2. I’ve been known to forego our walk days for playing ball. I think Charlie (Border Collie) likes it when I mix it up some. Otherwise, we have a fairly set run/walk/daycare/agility schedule.

    I will let her decide when to turn back on our recovery run days. Usually, we go 4 miles, but if she lays down earlier, that’s her cue to me that she’s not feeling it and we head home.

  3. I work off the idea that my dog needs mental and physical exercise, and on average she needs some kind of each in a day. We don’t walk every day and we don’t do intensive training every day. Some days we walk. Some days we hike (which can include zooming around and running). Other days we play fetch. I run tricks or brain games or obedience most nights, at least briefly. We have this week off, but we are doing two classes per week (Nosework one night, obedience or related another). I don’t think we ever take a full do-nothing day, but we vary the balance so that on average she gets what she needs. I think we both like the variety, and I also want her to be able to handle days with a little less and with a little more.

  4. I think I mix it up. I always feel what my sweetness just needs. Sometimes it is physical exercise, sometimes it is some mental employment. If the weather is fine we are trying to go outside every day, but if not we are having some rest days…

  5. We don’t do rest days where we do nothing, but we sometimes do less. My dog is an ex working sheepdog who would run all day and pretty much does every day. I am a dog walker and walk up to 30 miles some days with my dogs (also own a recently acquired 12 year old terrier who was dumped by his original owner after most of his life, and he has the choice to come on all our walks or not, but often does 20 miles a day). The dogs love it! Our rest days happen because I have Asperger’s and really struggle taking my dogs out when there are lots of people on our park eg sunny weekends or bank holidays. Also my sheepdog is extremely nervous (background of abuse) so he struggles if there’s lots of people around him too- we are the same! On days like this we walk about six in the morning for a couple of hours and then late at night and do things at home in the day instead like gardening, training and playing, but I always feel really guilty on these days thinking we don’t do enough, so this article has come at a great time for me- thank you! Always make an interesting read 🙂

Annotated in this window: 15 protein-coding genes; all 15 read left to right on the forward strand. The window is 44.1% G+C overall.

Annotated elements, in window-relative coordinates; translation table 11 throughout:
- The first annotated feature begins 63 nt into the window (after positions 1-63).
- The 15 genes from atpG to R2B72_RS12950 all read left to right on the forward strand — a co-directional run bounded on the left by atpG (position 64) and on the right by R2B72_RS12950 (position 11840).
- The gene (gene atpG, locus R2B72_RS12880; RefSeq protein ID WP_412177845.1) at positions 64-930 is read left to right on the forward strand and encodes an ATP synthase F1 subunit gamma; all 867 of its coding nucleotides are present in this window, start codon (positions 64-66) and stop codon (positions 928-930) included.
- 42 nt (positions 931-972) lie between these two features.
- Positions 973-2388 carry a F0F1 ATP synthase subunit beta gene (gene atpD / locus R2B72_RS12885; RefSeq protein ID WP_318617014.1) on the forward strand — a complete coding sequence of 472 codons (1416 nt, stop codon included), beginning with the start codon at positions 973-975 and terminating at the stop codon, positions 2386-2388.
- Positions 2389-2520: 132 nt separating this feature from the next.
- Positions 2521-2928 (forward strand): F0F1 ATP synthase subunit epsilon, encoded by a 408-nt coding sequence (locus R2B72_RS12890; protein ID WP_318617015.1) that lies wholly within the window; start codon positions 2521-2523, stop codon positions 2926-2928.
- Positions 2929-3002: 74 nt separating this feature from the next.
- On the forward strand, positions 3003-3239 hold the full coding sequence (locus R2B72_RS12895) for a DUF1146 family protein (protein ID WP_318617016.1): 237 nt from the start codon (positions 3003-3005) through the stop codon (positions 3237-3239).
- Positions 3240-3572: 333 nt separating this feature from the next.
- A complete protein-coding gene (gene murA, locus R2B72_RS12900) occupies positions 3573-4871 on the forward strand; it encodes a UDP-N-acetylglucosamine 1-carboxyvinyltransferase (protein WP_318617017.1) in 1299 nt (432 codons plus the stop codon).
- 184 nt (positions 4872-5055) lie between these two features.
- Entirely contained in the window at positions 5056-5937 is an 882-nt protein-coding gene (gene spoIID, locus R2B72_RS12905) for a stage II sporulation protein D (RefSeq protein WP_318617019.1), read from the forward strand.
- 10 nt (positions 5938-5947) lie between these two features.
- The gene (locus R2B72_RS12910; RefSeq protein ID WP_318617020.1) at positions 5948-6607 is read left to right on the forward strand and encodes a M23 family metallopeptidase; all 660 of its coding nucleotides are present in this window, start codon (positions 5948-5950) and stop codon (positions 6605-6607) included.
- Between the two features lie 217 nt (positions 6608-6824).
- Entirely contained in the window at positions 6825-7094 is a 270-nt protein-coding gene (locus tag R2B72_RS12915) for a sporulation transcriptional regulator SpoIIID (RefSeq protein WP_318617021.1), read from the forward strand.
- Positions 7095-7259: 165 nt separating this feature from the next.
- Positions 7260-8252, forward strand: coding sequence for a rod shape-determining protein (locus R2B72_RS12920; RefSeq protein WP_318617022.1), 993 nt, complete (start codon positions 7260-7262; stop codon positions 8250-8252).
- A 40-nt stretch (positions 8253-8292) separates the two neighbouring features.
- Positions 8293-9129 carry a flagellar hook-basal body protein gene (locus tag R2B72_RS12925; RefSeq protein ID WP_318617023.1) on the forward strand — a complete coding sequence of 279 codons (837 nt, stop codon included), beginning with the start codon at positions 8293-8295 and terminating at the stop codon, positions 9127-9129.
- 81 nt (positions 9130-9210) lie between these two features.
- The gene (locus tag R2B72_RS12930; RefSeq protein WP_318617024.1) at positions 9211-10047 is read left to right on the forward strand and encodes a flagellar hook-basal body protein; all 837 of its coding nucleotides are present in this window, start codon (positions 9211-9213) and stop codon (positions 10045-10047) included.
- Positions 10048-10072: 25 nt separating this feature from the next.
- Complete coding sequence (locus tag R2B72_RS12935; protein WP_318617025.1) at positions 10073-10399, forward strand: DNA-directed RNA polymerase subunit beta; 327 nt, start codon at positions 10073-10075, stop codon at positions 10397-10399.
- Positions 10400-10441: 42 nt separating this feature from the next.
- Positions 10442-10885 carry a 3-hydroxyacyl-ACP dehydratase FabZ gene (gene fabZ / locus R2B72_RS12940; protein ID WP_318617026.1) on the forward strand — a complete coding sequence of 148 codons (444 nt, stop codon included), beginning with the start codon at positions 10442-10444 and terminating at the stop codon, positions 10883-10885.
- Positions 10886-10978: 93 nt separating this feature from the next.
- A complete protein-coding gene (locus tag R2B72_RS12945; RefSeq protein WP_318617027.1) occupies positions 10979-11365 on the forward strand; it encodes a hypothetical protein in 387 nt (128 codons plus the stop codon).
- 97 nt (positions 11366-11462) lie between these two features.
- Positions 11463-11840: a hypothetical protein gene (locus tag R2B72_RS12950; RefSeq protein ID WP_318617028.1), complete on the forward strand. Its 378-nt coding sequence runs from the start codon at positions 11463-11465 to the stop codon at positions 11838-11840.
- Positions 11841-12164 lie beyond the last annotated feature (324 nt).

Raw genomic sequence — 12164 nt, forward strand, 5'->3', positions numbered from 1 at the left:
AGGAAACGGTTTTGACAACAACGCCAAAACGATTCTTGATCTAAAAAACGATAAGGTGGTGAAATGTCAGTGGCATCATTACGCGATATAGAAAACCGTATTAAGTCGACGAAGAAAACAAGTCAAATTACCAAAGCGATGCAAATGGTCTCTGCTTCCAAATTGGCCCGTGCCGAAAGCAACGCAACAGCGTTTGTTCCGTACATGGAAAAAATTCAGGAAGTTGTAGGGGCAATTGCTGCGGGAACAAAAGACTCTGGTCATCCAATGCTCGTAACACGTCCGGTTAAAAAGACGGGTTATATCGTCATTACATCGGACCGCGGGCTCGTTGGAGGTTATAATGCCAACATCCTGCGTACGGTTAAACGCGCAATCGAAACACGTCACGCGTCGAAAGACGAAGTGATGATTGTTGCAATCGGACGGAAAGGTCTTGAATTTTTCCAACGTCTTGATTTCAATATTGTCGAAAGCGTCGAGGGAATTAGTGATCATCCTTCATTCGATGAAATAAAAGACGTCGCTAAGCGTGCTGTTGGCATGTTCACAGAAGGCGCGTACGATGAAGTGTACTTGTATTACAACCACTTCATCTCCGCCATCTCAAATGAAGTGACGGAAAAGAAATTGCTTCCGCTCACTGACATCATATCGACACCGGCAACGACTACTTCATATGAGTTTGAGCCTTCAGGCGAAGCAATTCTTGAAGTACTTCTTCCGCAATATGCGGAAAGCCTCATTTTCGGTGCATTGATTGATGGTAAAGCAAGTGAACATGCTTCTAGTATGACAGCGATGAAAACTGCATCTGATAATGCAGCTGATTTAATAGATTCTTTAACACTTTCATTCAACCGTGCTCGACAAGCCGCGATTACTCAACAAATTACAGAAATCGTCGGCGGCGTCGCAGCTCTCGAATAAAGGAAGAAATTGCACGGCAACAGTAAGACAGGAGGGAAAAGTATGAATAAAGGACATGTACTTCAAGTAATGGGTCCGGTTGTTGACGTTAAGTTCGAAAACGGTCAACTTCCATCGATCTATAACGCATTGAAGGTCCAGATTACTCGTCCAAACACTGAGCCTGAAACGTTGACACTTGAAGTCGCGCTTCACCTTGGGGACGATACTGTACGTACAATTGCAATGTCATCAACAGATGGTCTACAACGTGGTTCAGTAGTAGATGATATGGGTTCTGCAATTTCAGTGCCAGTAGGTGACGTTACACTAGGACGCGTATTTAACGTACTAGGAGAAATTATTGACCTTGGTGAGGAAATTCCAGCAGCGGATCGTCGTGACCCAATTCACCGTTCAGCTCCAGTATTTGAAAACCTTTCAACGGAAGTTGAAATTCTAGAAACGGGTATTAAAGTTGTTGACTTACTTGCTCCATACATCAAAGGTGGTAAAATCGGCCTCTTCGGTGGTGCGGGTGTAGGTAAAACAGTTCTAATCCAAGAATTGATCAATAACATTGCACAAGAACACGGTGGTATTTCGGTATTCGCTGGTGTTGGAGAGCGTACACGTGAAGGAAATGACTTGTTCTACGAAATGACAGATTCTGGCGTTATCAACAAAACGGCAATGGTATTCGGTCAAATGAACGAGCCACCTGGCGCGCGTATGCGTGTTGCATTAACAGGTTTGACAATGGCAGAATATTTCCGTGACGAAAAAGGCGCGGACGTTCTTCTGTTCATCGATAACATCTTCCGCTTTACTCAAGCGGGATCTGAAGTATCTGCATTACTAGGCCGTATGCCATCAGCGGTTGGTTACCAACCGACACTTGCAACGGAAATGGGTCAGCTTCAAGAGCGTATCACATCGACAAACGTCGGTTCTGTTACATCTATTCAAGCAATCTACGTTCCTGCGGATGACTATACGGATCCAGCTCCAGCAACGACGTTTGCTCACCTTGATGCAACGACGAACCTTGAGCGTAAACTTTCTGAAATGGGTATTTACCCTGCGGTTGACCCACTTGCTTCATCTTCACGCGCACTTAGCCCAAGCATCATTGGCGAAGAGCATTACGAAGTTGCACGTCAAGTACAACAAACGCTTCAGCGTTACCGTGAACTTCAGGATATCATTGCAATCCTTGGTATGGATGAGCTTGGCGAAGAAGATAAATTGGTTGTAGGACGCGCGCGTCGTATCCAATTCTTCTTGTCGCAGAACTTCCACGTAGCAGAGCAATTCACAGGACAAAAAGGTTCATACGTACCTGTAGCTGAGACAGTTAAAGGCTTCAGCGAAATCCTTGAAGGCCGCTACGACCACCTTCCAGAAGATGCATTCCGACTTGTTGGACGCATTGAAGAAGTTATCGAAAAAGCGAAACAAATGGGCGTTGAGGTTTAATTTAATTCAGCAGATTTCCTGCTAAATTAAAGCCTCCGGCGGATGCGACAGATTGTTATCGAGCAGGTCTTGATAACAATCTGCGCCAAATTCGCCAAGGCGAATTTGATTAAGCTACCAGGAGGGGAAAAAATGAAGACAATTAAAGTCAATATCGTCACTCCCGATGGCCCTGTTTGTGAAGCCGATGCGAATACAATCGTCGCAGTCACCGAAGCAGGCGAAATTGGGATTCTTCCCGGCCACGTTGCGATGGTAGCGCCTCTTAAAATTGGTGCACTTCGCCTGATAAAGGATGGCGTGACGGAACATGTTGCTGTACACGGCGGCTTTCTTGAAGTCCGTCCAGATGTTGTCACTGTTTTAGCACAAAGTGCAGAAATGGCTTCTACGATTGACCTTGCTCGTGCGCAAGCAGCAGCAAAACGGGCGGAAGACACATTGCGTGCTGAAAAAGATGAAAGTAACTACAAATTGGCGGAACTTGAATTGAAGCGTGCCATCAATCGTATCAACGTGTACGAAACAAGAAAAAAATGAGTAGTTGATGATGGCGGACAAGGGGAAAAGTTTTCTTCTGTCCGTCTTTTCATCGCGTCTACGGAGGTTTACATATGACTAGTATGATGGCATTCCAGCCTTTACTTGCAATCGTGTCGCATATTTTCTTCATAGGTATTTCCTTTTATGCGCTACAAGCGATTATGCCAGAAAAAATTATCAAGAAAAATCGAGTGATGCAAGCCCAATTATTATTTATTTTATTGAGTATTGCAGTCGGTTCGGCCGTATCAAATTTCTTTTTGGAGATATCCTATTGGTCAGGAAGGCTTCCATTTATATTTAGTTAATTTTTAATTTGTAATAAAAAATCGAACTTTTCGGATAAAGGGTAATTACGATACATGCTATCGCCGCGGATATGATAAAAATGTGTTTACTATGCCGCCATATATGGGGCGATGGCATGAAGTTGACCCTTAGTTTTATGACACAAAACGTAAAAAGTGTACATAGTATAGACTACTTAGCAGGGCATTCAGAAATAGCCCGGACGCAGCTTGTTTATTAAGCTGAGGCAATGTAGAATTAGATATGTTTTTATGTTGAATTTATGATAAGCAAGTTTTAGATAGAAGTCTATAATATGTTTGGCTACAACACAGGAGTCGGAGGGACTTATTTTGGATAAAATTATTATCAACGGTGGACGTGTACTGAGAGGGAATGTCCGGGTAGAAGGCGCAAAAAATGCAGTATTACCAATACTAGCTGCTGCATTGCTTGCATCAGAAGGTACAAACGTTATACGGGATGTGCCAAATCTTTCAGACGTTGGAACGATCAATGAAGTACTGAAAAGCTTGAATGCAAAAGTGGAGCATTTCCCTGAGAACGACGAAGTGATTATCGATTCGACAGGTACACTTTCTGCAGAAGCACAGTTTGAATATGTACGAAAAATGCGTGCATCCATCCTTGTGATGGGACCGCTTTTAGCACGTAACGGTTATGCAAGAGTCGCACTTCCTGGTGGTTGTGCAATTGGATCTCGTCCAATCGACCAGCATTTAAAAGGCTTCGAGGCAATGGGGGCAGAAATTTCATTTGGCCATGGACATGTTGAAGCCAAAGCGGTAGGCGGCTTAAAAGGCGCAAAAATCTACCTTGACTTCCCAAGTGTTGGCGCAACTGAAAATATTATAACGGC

6. It sounds like Remy needs a good rest, what a lovely picture with him on his back – put a smile on my face, and on the other photos he does look tired in his eyes. he deserves a rest. I dont rest my dogs in the same way, but we just ‘plod’ along at a steady pace, everyday. I dont think its bad to rest a dog who works hard. if you are not doing right by the dog it will tell you (ie get behaviour problems). So as I see it, if your dog is well behaved, happy and content then your doing the right thing. There are no hard and fast rules, as with people, every dog is different and has different needs, although they do adapt to our way of life.

  7. Hi Lindsay! When do you know that Remy needs a rest day? I understand, you give him every week a rest day but are there moments throughout the week when he feels just tired? I get the idea, he’s agile and always full of energy and it’s no wonder with that exercise schedule but just curious if there are days when he just doesn’t seem that into it like he usually is and how we could spot that.

    1. Lindsay Stordahl

      It’s hard to tell when he’s physically worn out because he will just keep going. That’s why I just plan easier days.

      Remy gets mentally worn out, though, if we travel or if people visit us for a few days. For example, two weeks ago my parents were here for the weekend (who Remy LOVES) and then the following weekend we took a roadtrip to the Black Hills. He was very tired after these back to back “events.” So this week I took it easy on him since I could tell he was mentally worn out. I didn’t take him to the dog daycare this week and I ran some of my miles on the treadmill without him one of the days.

      Now he’s recharged!

      1. Lindsay Stordahl

        I guess now that I think about it, Remy is pretty good at sleeping hard when he needs it. He’ll just go to his bed earlier at night (like 6pm sometimes!) or retreat to a quiet spot if he’s really tired during the day. So while he’s “go, go, go” most of the time he does need some recovery time.